COVID-19 Update: Henry Ford Cardiologists Find Apple iPhone 12 Deactivates Cardiac Devices, UWM’s Ishbia Donates $32M to MSU Athletic Department, and More

Here is a roundup of the latest news concerning the COVID-19 pandemic in addition to announcements from local, state, and federal governments, as well as international channels. To share a business or nonprofit story, please send us a message.
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map of Michigan coronavirus cases by county
Courtesy of Bridge, as of Feb. 4

Here is a roundup of the latest news concerning the COVID-19 pandemic in addition to announcements from local, state, and federal governments, as well as international channels. To share a business or nonprofit story, please send us a message.

Henry Ford Cardiologists Find Apple iPhone 12 Magnet Deactivates Cardiac Devices
Cardiologists at Henry Ford Health System in Detroit have discovered that the strong magnet in the Apple iPhone 12 can deactivate implantable cardiac devices.

These cardiac devices have switches that respond to an external magnet to change how the device functions. For a defibrillator, a magnet can be used to turn the device off. For a pacemaker, a strong magnet can make the device deliver electrical impulses that cause the heart to beat out of sync, which can bring about a potentially lethal condition called ventricular fibrillation.

The iPhone 12 features a strong magnet that helps align the phone on Apple’s MagSafe accessory to maximize charging.

“Obviously, we can’t perform surgery every time we need to control one of these devices, which is why they are engineered to allow us to use strong magnets over the chest to control their function,” says Dr. Gurjit Singh, a cardiologist at the Henry Ford Heart and Vascular Institute. “So, we began to wonder if the magnet in the iPhone 12 would affect the safe operation of these devices.”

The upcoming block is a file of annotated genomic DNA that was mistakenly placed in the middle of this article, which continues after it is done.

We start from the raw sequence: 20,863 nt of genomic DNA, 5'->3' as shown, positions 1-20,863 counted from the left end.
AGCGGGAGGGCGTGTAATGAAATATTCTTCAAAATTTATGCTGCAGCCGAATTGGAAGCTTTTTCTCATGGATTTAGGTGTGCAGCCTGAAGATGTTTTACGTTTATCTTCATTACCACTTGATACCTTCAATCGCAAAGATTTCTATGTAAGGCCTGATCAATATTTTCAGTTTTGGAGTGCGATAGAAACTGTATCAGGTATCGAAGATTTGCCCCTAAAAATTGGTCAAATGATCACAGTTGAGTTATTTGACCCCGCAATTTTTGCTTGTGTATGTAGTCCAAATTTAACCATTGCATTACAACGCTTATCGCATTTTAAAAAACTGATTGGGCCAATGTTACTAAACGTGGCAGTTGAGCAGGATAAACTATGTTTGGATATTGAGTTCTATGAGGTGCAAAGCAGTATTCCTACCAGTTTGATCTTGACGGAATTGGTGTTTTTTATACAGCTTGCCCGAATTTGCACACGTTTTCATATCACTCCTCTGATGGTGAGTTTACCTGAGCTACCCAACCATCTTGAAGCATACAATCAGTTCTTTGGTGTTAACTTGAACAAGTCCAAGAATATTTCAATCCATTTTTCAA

In order to find out if their suspicions were true, Dr. Singh and his colleagues took an iPhone 12 Pro and passed it over the chest of a patient with an implantable defibrillator.

“When we brought the iPhone close to the patient’s chest the defibrillator was deactivated,” says Singh. “We saw on the external defibrillator programmer that the functions of the device were suspended and remained suspended. When we took the phone away from the patient’s chest, the defibrillator immediately returned to its normal function.

“We were all stunned,” he said. “We had assumed that the magnet would be too weak in a phone to trip the defibrillator’s magnetic switch. “

Singh and his Henry Ford colleagues immediately drafted a manuscript about their findings and submitted it to the medical journal HeartRhythm, which was published Jan. 4, 2021. The findings got the attention of the FDA, which regulates medical devices, the Association for the Advancement of Medical Instrumentation, and most notably, Apple itself, which published a warning on its webpage on Jan. 23.

UWM’s Ishbia Donates $32M to MSU Athletic Department
Mat Ishbia, president and CEO of United Wholesale Mortgage in Pontiac, has donated $32 million to the Michigan State University Athletic Department. It is the largest single cash gift in the East Lansing school’s history from an individual.

Ishbia is a 2003 graduate of MSU’s Eli Broad College of Business and was a four-year member of the Spartan men’s basketball team. He made the gift in honor of his parents, his teammates, and head men’s basketball coach Tom Izzo.

“On behalf of the university, we are deeply grateful to Mat and his generosity and significant commitment to a place that clearly had a strong impact on his life,” says Dr. Samuel L. Stanley Jr., president of MSU. “This is the testimony of being a Spartan — of hard work and giving back to help all Spartans also have a transformational experience at our institution.”

The funds are will provide for an expansion of the Spartans’ athletic facilities and support career services dedicated to student-athletes, as well as to enhance the university’s athletic department overall.

The largest portion of the Ishbia commitment ($20 million) will be football-focused, providing resources to construct an expansion of the Skandalaris Football Center to include improving the football auditorium, expanding the weight room, and creating new player lockers, informal meeting spaces, and recovery modalities consistent with the country’s best programs, as well as a dining and nutrition area.